ST. LOUIS — After his team was swept out of the playoffs by the eventual Stanley Cup champion Los Angeles Kings last spring, Blues defenseman Kevin Shattenkirk had trouble moving beyond the experience.
"It's tougher because you're always wondering while watching them move on what you could have done differently," Shattenkirk said Monday. "In a way it was good to know the way they played and how hard they played. That's what it takes to win a Stanley Cup.
"If you had asked the question league-wide, it was pretty obvious they were playing at a different level. They really turned it on when it came to playoff time and that's the most important thing."
It also was an important lesson for the Blues, a young team trying to gain competitive traction in the highly competitive Western Conference.
Shattenkirk, 23, and budding superstar Alex Pietrangelo are two key players on a potentially dominant defense corps. Both are young puck-movers who create offense on the back end and also are valuable special teams performers.
Blues coach Ken Hitchcock said Shattenkirk possesses a highly desirable trait among defensemen.
"He just looks like he's calm when other people are nervous with the puck," Hitchcock said of Shattenkirk, coming off a breakout season that included nine goals and 43 points in 81 games last season. "He's a good player right now and he has a chance to be a great player."
Hitchcock said greatness on the back end comes with patience and playmaking ability. Shattenkirk has both, but is also still learning.
"I always use the term 'When most people are nervous, the great players are calm''' Hitchcock said, "and that's what he has a chance to be, because he's very calm under pressure."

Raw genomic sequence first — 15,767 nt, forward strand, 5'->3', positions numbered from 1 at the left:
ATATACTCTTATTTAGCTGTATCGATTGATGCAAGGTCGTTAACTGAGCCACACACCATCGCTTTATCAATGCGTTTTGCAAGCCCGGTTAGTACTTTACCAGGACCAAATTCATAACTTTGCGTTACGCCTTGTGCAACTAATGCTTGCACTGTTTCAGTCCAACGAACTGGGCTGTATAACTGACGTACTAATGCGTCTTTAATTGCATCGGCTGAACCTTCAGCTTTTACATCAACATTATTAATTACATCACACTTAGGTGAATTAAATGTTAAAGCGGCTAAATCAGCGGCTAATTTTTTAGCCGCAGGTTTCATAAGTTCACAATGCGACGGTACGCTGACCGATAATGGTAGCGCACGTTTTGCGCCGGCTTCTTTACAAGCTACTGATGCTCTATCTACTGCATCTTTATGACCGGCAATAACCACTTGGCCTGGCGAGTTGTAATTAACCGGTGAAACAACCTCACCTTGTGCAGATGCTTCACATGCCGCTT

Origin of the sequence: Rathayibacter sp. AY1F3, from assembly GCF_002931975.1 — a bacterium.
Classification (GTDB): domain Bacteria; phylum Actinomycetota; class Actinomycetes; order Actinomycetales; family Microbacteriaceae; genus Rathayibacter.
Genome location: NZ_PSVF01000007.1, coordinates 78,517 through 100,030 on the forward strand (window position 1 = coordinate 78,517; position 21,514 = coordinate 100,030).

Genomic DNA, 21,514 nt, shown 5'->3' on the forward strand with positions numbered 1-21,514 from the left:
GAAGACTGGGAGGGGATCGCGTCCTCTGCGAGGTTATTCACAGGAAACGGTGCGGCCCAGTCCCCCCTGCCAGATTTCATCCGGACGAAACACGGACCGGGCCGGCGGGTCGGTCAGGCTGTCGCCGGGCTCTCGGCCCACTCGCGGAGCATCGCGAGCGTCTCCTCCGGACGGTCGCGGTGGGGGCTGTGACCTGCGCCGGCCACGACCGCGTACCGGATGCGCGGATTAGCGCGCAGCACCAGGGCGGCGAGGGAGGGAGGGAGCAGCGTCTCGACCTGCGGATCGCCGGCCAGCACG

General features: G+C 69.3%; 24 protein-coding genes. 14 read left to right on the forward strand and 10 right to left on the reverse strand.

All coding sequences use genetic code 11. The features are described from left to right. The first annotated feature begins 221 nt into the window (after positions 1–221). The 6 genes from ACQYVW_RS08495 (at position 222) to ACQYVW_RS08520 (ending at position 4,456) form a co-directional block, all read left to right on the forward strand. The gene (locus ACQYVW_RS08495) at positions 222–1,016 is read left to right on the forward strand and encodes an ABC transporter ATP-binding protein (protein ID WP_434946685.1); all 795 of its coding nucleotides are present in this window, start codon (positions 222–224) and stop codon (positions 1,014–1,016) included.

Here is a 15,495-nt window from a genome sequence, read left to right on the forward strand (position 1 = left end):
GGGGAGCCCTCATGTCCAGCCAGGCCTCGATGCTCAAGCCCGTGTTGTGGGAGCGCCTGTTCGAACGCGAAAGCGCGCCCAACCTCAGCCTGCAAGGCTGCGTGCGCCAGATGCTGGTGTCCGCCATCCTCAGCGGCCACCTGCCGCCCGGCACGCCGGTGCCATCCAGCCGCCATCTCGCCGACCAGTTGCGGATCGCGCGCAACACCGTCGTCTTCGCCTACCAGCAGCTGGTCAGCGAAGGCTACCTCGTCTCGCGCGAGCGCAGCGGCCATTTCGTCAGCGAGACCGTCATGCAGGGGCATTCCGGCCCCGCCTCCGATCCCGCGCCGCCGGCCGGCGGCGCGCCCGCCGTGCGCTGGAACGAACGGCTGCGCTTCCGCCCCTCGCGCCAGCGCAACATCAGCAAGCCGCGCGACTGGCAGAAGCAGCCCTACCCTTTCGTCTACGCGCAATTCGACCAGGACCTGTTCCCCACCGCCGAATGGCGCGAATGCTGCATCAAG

Shattenkirk wasn't sure what to expect when Hitchcock took over as Blues coach early last season.
"Once he came on board, a lot of people said that he was so defensive-minded and that he was gong to have to change things around," Shattenkirk said. "It couldn't have been farther from the fact. He does a great job of getting the defensemen involved and making sure we're joining the rush offensively and being that second option."
On Monday, Shattenkirk played the point alongside Alex Steen on one of the Blues' three power-play units.
"It's something I love doing, it's a big part of my game and I enjoy it," Shattenkirk said of the power play. "That's definitely an area where chemistry goes a long way."
While Shattenkirk oozes offensive potential, Hitchcock expects all the defensemen to live up to the "defense" part of their job description as well.
"He has high expectations for everyone and that forces you to elevate your play," said Shattenkirk, who stayed sharp during the lockout by playing in 12 games for TPS Turku in Finland, contributing two goals and six points.
Blues veteran Barret Jackman said his first impression of his current defense partner turned out to be highly accurate. He was one of the first players to call Shattenkirk after the youngster joined the Blues in a 2011 trade with Colorado.
"He had an upbeat attitude and really wanted to prove himself," Jackman said. "He's a very unselfish player and person and that's a perfect fit for St. Louis. He's a great kid and comes from a great family; it definitely translates into being one of the more likable guys on the team."
Jackman also has been a strong and steadying influence on Shattenkirk.
" I think I've been very fortunate to play with very solid defensive partners, especially Barret," Shattenkirk said. "We are a young group. Everyone always thinks Jacks is this old guy, but he's only 30 or 31 years old and he's got some great years left in him."
Contact reporter Norm Sanders at email@example.com or 239-2454.